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Studies in The Baptist Catechism: Section One – Authority, Revelation, and Scripture (Q.3)

September 15, 2016 Leave a comment

William F. Leonhart III

Q.3: How may we know there is a God?

A. The light of nature in man and the works of God plainly declare there is a God;1 but His Word and Spirit only do it fully and effectually for the salvation of sinners.2

1Romans 1:19-20; Psalm 19:1-3; Acts 17:24

21 Corinthians 2:10; 2 Timothy 3:15-16

I have long taken issue with the use of the terms nature and natural in discussions of God’s divine revelation. To suggest that revelation can be natural is to suggest that it could be something other than divine in origin. Indeed, nothing about divine revelation is natural. What is meant by many theologians when they refer to natural revelation might best be rendered cosmic revelation.

When referring to natural revelation, what is meant is that which God reveals to us about Himself through His created order. However, post-Darwin, the term nature has come to mean something vastly different than what it once meant. Where the pre-moderns may have been referring to the created order when they referenced nature, Charles Darwin and his humanist predecessors have redefined nature…

 

 

 

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Studies in The Baptist Catechism: Section One – Authority, Revelation, and Scripture (Q.2)

William F. Leonhart III

Q.2: Ought everyone to believe there is a God?

A. Everyone ought to believe there is a God;1 and it is their great sin and folly who do not.2

1Hebrews 11:6

2Psalm 14:1

The world is full of art critics. Everywhere we go, we see people standing in awe of great art. They study it, they marvel at it, and they even try to duplicate it. What they will not do, however, is recognize the existence of the great Artist who gave it birth. This great art of which I speak is the art of creation, and the great Artist, of course, is the Creator. God is not merely an Artist, though. He wears many hats. Like the great Leonardo di Vinci, God assumes the titles of Artist, Engineer, Innovator, Inventor, and a great many others. However, unlike Leonardo, God is the Chief among all others in these fields. He far surpasses all His creatures, as we noted in the previous section.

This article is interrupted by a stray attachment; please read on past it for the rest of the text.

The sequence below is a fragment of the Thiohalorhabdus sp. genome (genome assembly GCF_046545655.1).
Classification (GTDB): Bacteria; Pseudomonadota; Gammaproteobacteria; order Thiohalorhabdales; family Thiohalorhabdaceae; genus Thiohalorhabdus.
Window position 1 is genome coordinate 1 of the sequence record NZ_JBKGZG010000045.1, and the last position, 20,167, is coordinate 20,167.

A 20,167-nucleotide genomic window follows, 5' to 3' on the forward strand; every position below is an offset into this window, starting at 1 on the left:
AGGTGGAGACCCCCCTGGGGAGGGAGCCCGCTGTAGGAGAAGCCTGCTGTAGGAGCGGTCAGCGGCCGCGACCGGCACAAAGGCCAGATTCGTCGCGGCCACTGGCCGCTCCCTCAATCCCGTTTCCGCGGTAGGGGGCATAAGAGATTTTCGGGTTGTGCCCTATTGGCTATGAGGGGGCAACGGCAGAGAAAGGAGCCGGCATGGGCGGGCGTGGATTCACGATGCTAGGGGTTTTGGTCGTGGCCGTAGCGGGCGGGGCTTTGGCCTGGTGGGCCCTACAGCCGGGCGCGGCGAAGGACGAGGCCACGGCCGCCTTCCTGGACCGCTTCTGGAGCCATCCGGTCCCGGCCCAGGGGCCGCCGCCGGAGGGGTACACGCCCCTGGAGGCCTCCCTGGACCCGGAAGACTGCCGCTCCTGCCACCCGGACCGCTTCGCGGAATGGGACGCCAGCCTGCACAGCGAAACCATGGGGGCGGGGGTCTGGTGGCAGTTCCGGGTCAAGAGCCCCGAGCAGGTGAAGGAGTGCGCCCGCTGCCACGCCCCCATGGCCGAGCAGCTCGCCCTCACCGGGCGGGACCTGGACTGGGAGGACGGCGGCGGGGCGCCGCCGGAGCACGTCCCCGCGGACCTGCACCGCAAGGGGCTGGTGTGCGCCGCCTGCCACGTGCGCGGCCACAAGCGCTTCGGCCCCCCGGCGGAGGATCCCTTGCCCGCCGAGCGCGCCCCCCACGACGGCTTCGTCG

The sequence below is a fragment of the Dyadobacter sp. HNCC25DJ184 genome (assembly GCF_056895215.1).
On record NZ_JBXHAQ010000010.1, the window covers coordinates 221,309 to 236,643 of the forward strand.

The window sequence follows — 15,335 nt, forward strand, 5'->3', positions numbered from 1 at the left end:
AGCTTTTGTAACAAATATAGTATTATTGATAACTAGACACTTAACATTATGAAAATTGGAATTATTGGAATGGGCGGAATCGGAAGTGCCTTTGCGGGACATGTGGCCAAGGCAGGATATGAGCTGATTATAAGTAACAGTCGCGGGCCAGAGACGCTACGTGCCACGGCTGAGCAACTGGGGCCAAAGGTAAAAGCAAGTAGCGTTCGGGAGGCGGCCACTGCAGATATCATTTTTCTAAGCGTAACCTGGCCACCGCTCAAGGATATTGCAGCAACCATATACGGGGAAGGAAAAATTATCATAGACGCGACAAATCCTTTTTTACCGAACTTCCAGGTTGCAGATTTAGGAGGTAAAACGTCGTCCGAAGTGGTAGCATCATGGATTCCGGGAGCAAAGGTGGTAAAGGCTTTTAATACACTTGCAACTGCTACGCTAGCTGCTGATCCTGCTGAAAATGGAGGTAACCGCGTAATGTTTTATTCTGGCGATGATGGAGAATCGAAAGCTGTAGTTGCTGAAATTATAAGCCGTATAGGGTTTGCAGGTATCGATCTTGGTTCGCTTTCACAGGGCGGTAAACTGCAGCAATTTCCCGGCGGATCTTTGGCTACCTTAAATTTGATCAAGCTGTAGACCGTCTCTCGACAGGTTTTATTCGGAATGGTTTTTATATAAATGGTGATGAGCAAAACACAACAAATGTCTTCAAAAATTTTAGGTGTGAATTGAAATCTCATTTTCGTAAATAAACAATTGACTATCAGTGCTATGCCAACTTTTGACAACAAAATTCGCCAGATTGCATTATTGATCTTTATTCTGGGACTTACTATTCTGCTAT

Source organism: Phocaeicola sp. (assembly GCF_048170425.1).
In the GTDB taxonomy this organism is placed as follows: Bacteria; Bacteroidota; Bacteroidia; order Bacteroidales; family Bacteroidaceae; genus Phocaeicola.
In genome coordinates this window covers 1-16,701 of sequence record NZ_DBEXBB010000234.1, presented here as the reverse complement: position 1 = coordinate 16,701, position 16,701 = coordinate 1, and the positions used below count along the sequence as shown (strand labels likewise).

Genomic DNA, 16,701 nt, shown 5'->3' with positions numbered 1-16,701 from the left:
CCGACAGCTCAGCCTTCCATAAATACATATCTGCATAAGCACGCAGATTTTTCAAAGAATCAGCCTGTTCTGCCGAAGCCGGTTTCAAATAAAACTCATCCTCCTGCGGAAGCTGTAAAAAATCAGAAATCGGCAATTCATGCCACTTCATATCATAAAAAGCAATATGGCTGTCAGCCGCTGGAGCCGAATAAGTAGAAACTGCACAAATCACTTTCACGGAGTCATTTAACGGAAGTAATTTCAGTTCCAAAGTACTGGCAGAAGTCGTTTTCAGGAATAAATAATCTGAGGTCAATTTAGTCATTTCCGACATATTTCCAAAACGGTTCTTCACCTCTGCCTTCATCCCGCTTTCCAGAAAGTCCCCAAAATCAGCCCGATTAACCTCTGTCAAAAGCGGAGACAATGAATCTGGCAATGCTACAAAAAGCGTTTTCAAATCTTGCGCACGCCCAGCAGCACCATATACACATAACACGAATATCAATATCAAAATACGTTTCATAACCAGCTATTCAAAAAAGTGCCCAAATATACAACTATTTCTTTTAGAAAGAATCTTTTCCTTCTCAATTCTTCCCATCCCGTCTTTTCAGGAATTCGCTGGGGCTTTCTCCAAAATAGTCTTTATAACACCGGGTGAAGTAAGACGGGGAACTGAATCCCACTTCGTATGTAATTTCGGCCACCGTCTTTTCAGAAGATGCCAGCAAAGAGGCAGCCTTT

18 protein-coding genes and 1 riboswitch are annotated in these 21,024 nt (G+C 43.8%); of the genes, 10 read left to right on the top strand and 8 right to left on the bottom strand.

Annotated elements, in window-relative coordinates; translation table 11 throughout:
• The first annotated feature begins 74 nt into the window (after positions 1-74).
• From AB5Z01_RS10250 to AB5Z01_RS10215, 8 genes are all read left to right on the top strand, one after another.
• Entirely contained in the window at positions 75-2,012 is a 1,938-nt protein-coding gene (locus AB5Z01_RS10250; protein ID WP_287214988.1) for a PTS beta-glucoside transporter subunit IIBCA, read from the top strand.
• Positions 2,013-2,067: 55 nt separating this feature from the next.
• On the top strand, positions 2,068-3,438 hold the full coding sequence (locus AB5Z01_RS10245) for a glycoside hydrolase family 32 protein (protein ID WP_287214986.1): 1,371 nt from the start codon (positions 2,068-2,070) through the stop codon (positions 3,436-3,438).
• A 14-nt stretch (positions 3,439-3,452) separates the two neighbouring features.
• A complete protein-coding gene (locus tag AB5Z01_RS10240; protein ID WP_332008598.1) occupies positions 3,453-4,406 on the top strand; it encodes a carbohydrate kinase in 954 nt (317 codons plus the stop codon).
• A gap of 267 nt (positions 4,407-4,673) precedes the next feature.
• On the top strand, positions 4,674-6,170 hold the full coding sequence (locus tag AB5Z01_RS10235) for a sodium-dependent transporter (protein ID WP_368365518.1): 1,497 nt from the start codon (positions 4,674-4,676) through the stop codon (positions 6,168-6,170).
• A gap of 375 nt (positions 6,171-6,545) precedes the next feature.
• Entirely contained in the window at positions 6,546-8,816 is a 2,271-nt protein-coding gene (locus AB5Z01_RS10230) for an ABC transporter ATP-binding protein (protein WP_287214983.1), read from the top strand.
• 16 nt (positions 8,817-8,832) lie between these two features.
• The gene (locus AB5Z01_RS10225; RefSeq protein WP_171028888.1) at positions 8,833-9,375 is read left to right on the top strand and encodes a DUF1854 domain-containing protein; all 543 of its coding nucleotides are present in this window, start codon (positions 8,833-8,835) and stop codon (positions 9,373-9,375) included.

One great difference between God and all others is that His art, His engineering, His innovation and inventiveness pervades all of His creation. Painters place their signatures in the corners of their paintings. The signature of the Divine is pervasive throughout the vast scope of creation and notable in every detail of every element and atom. God is at once immensely God and intimately God. He is both the God of the stars and the planets (Job 38:31-33; Ps. 8:3; 136:7-9) and the God of our grief and our joy (Mt. 6:25-34).

 

 

 

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What Led You To Become An Atheist? Some Surprising Answers

November 4, 2014 3 comments

by David Murray

 

“What leads people away from religion and into atheism? That’s the question that fascinated Larry Taunton so much that he launched a nationwide series of interviews with hundreds of college-age atheists.

His question was simple: “What led you to become an atheist?”

The answers were surprising, creating a completely unexpected composite sketch of American college-aged atheists. Here’s a summary from his article, Listening to Young Atheists: Lessons for A Stronger Christianity.”

 

 
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The Bible and Apologetics (Part 5)-Defending Your Faith Pt 30

November 3, 2014 1 comment

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The Bible and Apologetics (Part 4)-Defending Your Faith Pt 29

October 27, 2014 1 comment

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The Bible and Apologetics (Part 3)-Defending Your Faith Pt 28

October 20, 2014 1 comment

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Why Philosophy Matters for Christians

October 20, 2014 3 comments

This is a guest post by Vern Poythress, professor of New Testament at Westminster Theological Seminary. He is the author of Redeeming Philosophy: A God-Centered Approach to the Big Questions.

 

Answering the Big Questions

To many people, the mention of “philosophy” brings up an image of gray-haired intellectuals endlessly debating irrelevancies. There is some truth in this image, especially the part about the endless debate.

But philosophy matters for Christians because many of the debates are about the “big questions” of human existence.

•Does God exist?
•If he does, what kind of God is he?
•What kind of world do we live in? Is the universe nothing but….

 

 

 

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